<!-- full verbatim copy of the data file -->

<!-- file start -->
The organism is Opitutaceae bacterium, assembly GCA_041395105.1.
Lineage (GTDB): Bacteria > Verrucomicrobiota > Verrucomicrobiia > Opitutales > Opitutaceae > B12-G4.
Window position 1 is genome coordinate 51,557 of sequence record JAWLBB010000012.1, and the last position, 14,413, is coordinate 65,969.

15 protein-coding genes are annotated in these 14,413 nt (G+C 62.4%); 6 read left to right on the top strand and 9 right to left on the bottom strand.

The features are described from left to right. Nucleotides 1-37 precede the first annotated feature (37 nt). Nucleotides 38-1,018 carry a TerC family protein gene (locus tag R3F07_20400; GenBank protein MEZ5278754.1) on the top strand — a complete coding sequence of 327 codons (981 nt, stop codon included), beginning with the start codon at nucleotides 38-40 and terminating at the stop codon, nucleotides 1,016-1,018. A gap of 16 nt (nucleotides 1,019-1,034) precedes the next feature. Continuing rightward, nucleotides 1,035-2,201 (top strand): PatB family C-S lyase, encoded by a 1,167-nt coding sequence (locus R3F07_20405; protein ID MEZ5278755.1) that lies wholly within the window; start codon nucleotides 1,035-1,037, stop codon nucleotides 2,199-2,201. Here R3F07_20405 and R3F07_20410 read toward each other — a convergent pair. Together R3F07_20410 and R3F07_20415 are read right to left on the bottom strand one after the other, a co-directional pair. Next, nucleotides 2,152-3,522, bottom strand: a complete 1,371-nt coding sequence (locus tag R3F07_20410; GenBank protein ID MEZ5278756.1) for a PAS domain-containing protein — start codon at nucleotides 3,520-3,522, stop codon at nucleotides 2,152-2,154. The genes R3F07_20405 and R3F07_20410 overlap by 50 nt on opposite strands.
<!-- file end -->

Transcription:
The organism is Opitutaceae bacterium, assembly GCA_041395105.1.
Lineage (GTDB): Bacteria > Verrucomicrobiota > Verrucomicrobiia > Opitutales > Opitutaceae > B12-G4.
Window position 1 is genome coordinate 51,557 of sequence record JAWLBB010000012.1, and the last position, 14,413, is coordinate 65,969.

15 protein-coding genes are annotated in these 14,413 nt (G+C 62.4%); 6 read left to right on the top strand and 9 right to left on the bottom strand.

The features are described from left to right. Nucleotides 1-37 precede the first annotated feature (37 nt). Nucleotides 38-1,018 carry a TerC family protein gene (locus tag R3F07_20400; GenBank protein MEZ5278754.1) on the top strand — a complete coding sequence of 327 codons (981 nt, stop codon included), beginning with the start codon at nucleotides 38-40 and terminating at the stop codon, nucleotides 1,016-1,018. A gap of 16 nt (nucleotides 1,019-1,034) precedes the next feature. Continuing rightward, nucleotides 1,035-2,201 (top strand): PatB family C-S lyase, encoded by a 1,167-nt coding sequence (locus R3F07_20405; protein ID MEZ5278755.1) that lies wholly within the window; start codon nucleotides 1,035-1,037, stop codon nucleotides 2,199-2,201. Here R3F07_20405 and R3F07_20410 read toward each other — a convergent pair. Together R3F07_20410 and R3F07_20415 are read right to left on the bottom strand one after the other, a co-directional pair. Next, nucleotides 2,152-3,522, bottom strand: a complete 1,371-nt coding sequence (locus tag R3F07_20410; GenBank protein ID MEZ5278756.1) for a PAS domain-containing protein — start codon at nucleotides 3,520-3,522, stop codon at nucleotides 2,152-2,154. The genes R3F07_20405 and R3F07_20410 overlap by 50 nt on opposite strands.